Here’s the thinking that went into the suggested objectives below (as always, if you want to see the original objectives, you can consult the College Board’s Course and Exam Description or my condensed version of the same document.

The College Board put a lot of detail about chloroplasts and mitochondria into topic 2.2. My suggestion (and the approach I follow in my tutorials) is to save this detail until unit 3, when you can teach about the structure of mitochondria and chloroplasts in relation to their roles in cellular respiration and photosynthesis, respectively.

  • Some cell parts (nucleus, cytoplasm, membrane) were left out of the College Board’s list. I’ve added them.
  • My students have never taken any biology at the high school level (we’re a physics-first school: my students are mostly juniors who have taken physics in 9th grade and chemistry in 10th grade). So I’m throwing some very general objectives about cells into the list below.

With that in mind, here are my suggested objectives for Topics 2.1 and 2.2, Cell Structure and Function.

  1. Explain the basic ideas of the cell theory
    • Cells are the basic units of life, all living things are made of cells, and cells come from other cells.
  2. Compare and contrast the basic features of prokaryotic and eukaryotic cells.
  3. Describe the structure and functions of the following cell parts
    1. nucleus
    2. cytoplasm
    3. cell membrane
    4. ribosomes
    5. Rough endoplasmic reticulum
    6. Smooth endoplasmic reticulum
    7. Golgi complex
    8. lysosomes
    9. mitochondria
    10. vacuoles
    11. chloroplasts
    12. cell wall

Cell Structure and Function Tutorials on Learn-Biology.com

To teach the material above, use these tutorials, which are supported by a continuation of the same student learning guide you used for Surface Area-to-Volume.

  1. Topics 2.1 – 2.2, Part 1. Introduction to Cells
  2. Topics 2.1 – 2.2, Part 2: Animal Cells: Parts and Functions
  3. Topics 2.1 – 2.1, Part 3: Plant Cells: Parts and Functions

Other resources for teaching about cell structure and function

The highlight of this topic is viewing cells through a microscope. Here’s the lab handout that I use.

When teaching about cells, it can be difficult to give students a sense of how dynamic cells are. To communicate that, I like to start with this excerpt from Bill Bryson’s A Short History of Nearly Everything (which is a fabulous survey of pretty much all of science: I can’t recommend it highly enough).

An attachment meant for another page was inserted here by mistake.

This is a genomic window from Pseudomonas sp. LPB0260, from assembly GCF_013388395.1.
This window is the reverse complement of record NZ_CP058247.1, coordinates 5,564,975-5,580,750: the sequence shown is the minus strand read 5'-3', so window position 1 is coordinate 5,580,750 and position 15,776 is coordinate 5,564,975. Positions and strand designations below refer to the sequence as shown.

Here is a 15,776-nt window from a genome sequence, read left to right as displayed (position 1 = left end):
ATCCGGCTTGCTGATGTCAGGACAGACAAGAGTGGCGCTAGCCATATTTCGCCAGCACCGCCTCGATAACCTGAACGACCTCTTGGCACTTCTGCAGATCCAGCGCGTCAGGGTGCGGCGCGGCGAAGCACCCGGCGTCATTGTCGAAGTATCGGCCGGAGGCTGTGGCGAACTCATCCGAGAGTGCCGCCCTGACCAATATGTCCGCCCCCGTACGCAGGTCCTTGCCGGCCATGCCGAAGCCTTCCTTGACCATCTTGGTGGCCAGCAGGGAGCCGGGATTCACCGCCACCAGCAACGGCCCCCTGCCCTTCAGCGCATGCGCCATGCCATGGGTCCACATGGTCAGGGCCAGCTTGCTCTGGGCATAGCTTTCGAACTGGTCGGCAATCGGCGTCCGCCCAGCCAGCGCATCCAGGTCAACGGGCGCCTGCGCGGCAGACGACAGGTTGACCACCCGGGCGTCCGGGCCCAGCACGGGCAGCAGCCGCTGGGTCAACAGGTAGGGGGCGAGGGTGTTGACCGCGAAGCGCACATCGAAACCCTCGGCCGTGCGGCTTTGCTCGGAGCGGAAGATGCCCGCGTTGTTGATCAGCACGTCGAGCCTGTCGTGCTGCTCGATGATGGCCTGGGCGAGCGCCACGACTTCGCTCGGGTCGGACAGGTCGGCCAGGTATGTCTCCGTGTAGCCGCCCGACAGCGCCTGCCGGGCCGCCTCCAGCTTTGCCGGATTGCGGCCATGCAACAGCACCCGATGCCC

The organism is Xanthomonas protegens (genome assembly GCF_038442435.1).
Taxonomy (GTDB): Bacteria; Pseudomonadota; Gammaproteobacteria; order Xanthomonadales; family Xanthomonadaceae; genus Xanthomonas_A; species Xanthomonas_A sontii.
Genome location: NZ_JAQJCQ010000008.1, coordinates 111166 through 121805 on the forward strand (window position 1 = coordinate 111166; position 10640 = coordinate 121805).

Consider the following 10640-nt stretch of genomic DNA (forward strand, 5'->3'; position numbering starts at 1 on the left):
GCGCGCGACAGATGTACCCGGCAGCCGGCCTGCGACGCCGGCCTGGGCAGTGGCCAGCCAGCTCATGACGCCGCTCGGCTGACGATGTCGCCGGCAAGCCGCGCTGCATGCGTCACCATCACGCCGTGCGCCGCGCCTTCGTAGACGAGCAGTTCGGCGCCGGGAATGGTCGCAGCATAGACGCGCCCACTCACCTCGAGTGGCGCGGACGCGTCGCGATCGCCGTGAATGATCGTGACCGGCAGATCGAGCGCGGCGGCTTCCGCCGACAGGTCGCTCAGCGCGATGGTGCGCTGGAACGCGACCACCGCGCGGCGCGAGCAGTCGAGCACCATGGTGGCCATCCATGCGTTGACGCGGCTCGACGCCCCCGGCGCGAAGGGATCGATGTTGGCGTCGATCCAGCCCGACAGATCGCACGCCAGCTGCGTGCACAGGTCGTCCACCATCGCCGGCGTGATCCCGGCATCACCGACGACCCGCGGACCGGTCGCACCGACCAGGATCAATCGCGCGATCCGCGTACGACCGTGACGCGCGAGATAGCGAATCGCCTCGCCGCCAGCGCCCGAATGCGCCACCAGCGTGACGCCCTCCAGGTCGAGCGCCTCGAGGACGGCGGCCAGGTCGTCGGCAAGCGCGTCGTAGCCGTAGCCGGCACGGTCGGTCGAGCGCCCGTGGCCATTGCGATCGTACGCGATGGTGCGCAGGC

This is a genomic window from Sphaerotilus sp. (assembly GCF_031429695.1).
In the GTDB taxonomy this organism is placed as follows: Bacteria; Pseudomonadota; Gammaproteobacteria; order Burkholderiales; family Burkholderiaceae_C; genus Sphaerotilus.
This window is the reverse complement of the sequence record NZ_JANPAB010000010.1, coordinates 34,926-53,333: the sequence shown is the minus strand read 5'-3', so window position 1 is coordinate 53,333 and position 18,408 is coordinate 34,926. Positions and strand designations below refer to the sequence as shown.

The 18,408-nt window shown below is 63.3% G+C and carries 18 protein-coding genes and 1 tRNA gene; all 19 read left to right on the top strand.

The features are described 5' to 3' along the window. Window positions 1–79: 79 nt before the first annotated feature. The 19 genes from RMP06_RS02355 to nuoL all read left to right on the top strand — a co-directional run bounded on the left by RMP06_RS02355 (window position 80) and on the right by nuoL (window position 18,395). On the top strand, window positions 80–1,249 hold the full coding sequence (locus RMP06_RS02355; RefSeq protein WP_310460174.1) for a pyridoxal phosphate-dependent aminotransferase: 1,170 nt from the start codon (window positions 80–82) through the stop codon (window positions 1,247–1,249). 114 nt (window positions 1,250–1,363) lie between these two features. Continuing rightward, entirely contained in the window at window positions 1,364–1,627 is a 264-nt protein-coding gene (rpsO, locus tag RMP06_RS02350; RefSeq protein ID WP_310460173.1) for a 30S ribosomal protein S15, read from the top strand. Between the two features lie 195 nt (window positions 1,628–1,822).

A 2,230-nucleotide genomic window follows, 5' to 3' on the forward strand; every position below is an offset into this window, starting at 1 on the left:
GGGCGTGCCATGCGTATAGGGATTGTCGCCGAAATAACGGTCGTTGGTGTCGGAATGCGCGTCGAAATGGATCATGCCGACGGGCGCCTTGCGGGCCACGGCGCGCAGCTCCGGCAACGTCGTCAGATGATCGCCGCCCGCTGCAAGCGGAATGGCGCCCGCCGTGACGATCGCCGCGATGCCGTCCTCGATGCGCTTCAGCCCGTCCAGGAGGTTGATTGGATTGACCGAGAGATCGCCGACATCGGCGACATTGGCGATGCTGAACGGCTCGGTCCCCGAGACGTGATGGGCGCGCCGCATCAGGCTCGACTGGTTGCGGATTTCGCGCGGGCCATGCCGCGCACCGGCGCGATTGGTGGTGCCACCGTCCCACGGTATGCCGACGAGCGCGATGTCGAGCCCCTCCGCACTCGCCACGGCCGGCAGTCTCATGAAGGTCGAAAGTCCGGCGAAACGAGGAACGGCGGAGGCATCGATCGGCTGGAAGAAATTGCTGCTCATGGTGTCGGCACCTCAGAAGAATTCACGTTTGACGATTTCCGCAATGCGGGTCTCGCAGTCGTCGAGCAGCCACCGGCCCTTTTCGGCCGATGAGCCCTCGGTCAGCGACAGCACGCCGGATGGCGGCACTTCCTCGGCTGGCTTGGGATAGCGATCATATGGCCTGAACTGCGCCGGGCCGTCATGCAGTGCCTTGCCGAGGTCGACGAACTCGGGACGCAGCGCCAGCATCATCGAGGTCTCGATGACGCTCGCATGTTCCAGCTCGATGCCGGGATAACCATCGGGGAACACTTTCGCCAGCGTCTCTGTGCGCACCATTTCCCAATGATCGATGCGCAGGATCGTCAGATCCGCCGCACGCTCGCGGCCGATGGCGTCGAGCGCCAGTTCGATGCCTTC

After my students do the tutorials, I do a lot of careful checking for understanding. That involves interspersing readings from this outline (a continuation of the Bill Bryson reading above) with other cell-related that I usually put on a slideshow. Note that we’ll be using the same handout next week.

Week 6: Cell Parts and Functions continued; Starting Membrane Structure and Function

In the previous week, you taught about the parts of cells and their functions. Through the Surface Area and Volume Lab, the tutorials on Learn-Biology.com, and the Viewing Cells Lab, you’ve established why cells are small (and established the basis for understanding a host of other adaptations).

We’ll start this week by finishing cell parts and functions. What’s left is the endomembrane system of eukaryotic cells. Explaining the origins of that system involves diving into the emergence of eukaryotic cells about 1.8 billion years ago. Our understanding of that process is usually credited to Lynn Margulis. While Margulis wasn’t the first biologist to propose that mitochondria and chloroplasts are endosymbionts — the descendants of once-independently living bacterial cells that took up residence inside another prokaryotic (probably archaeal) cell— she was that theory’s main modern proponent. It’s definitely worthwhile to learn more about her.

As to how that endosymbiosis happened, I follow Chapter 2 of Nick Lane’s Life Ascending. Nick Lane is the best: he’s a biochemist who writes for a biology-savvy general audience. His books are perfect for high school biology teachers and college faculty. You might be too busy to read that book right now but put it on your summer reading list.

The basic idea is this: about 1.8 billion years ago, two ancient prokaryotic cells (1 and 2 below) lived in close association, each consuming the other’s metabolic waste products. Cell 1 was an archaeal cell. Cell 2 was a bacterium. At some point, the bacterial cell slipped inside the archaeal cell, creating cell 3. Secretion of vesicles (a) from the bacterial cell led to the formation of what would become a nuclear membrane around the genetic material of the archaeal cell. Other vesicles would develop into the endomembrane system (at d) in what would become a eukaryotic cell (at 5)

Note that this is somewhat different from how things are usually presented in textbooks. Check out my tutorial to see the difference.